So I'm going to trim to that point, so making another match edit. If I click here, I start dragging, you'll see the two up here on the screen. You can see him reaching in. On the left-hand side, it's not moving and the right-hand side he is moving, just as he pulls it out. I think I'll go right about there. That should be a pretty close edit. Let's see. I am off here by a frame or 2, but let's see how that works. There you go. It was a pretty good job. So that's how you do matched- edits using this trim tool. Let me show you one more thing that you can do inside of the Timeline. I have these underwater clips here.

I'm going to put them all on after the ones we just did. I'm going to just select all of them by clipping the first, Shift+Clicking on the last, dragging it down to the Timeline here. Now you can't see all the clips here. So I'm going to zoom out so I can see them all. There they go, like that. Well, the easier way of course is to press the Backslash key. But that shows those clips and the first ones. If I want to zoom in only those, I can zoom in on those, but that's a pretty good view. Then I've got this music that I want to add underneath there. I want to show you how you can edit to music.

You can see the clips are much longer than the music. It goes something like this. (Music Playing) So what I want to do is where the beat comes is make an edit to the beat. (Music Playing) That's when next beat just going to come. So I'll just take this guy, over over here. I know the beat is right there. Trim over to that. Now we've made an edit to the music, which you can do it easily just by listening to the music. (Music Playing) So I'll trim that one down and that'll be our last edit I think.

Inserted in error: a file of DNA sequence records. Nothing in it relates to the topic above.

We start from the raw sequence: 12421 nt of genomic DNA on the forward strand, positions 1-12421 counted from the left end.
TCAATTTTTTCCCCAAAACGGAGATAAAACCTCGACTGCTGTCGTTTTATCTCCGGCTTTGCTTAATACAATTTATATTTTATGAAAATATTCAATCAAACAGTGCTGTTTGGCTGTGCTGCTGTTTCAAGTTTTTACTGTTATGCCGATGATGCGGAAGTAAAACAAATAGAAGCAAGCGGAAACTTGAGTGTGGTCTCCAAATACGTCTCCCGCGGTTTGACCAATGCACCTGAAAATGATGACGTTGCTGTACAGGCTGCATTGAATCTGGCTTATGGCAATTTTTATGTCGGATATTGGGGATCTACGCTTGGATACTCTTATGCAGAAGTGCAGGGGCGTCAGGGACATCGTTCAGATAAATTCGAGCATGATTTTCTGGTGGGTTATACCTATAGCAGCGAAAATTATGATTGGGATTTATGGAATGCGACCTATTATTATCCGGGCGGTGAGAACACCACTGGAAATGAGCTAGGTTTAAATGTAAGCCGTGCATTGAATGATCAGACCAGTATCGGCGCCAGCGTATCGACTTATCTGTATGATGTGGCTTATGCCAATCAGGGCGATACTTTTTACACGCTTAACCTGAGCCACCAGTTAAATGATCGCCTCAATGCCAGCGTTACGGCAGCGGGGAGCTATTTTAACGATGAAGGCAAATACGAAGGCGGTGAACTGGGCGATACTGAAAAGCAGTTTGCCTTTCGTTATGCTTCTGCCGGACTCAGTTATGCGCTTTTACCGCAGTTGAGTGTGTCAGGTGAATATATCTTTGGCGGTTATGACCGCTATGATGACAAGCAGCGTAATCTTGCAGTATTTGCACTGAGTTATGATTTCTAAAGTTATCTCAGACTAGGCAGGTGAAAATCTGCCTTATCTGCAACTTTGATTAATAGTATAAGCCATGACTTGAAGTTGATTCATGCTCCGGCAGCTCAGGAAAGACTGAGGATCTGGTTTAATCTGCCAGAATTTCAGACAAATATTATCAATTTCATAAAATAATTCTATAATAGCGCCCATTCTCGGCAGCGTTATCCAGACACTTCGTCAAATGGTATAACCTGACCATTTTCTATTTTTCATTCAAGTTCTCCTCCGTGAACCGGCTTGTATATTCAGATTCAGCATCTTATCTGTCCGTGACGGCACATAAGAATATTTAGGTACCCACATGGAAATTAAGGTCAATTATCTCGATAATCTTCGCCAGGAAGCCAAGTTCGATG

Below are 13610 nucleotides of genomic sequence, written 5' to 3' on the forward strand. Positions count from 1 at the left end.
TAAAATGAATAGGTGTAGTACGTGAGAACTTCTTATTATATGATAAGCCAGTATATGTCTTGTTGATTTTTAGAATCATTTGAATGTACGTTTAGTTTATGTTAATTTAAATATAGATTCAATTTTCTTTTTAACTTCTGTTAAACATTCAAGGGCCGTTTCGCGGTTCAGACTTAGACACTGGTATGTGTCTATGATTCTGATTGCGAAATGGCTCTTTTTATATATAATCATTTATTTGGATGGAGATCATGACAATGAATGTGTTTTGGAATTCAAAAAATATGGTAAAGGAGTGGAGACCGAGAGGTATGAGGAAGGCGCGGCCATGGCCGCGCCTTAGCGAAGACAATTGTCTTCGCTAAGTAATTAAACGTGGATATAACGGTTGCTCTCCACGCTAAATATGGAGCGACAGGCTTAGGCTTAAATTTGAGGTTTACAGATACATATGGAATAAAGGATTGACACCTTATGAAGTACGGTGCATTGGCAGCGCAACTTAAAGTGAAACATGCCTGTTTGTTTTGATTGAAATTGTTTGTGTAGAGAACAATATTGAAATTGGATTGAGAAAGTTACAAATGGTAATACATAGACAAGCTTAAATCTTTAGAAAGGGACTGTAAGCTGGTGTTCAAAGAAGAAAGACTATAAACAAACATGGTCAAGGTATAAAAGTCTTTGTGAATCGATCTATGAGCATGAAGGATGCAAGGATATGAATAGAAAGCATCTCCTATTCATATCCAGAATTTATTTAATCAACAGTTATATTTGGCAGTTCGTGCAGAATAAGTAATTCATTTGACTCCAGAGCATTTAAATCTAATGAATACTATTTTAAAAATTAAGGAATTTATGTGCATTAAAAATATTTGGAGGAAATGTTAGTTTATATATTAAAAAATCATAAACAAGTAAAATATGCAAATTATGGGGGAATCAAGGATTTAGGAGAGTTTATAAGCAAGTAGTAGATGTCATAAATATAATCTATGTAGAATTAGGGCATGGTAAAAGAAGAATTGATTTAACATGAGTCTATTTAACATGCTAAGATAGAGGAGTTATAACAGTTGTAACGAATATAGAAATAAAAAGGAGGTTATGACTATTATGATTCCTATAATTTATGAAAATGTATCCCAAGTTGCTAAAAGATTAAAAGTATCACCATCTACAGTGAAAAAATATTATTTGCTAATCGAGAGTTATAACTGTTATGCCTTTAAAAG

Eventually, I'll get this down to a length that more or less matches the music. We could add more clips later if we wanted to do. So trimming clips in the Timeline is something you will do time and again. Using the current time indicator and that snap feature means your edits will be framed accurate.

Show transcript

This video is part of

Image for Premiere Elements 9 Essential Training
Premiere Elements 9 Essential Training

58 video lessons · 8198 viewers

Jeff Sengstack
Author

 
Expand all | Collapse all
  1. 7m 31s
    1. Welcome
      1m 10s
    2. Understanding the workflow
      1m 19s
    3. Using the exercise files
      1m 44s
    4. Relinking missing media
      3m 18s
  2. 16m 52s
    1. What is Premiere Elements 9?
      6m 16s
    2. Touring the interface
      6m 28s
    3. Clarifying differences between the Mac and Windows versions
      4m 8s
  3. 44m 16s
    1. Creating a new project
      7m 18s
    2. Getting media
      2m 0s
    3. Capturing video from a cassette or a webcam
      7m 14s
    4. Downloading assets from external devices and storage media
      8m 53s
    5. Importing media from a hard drive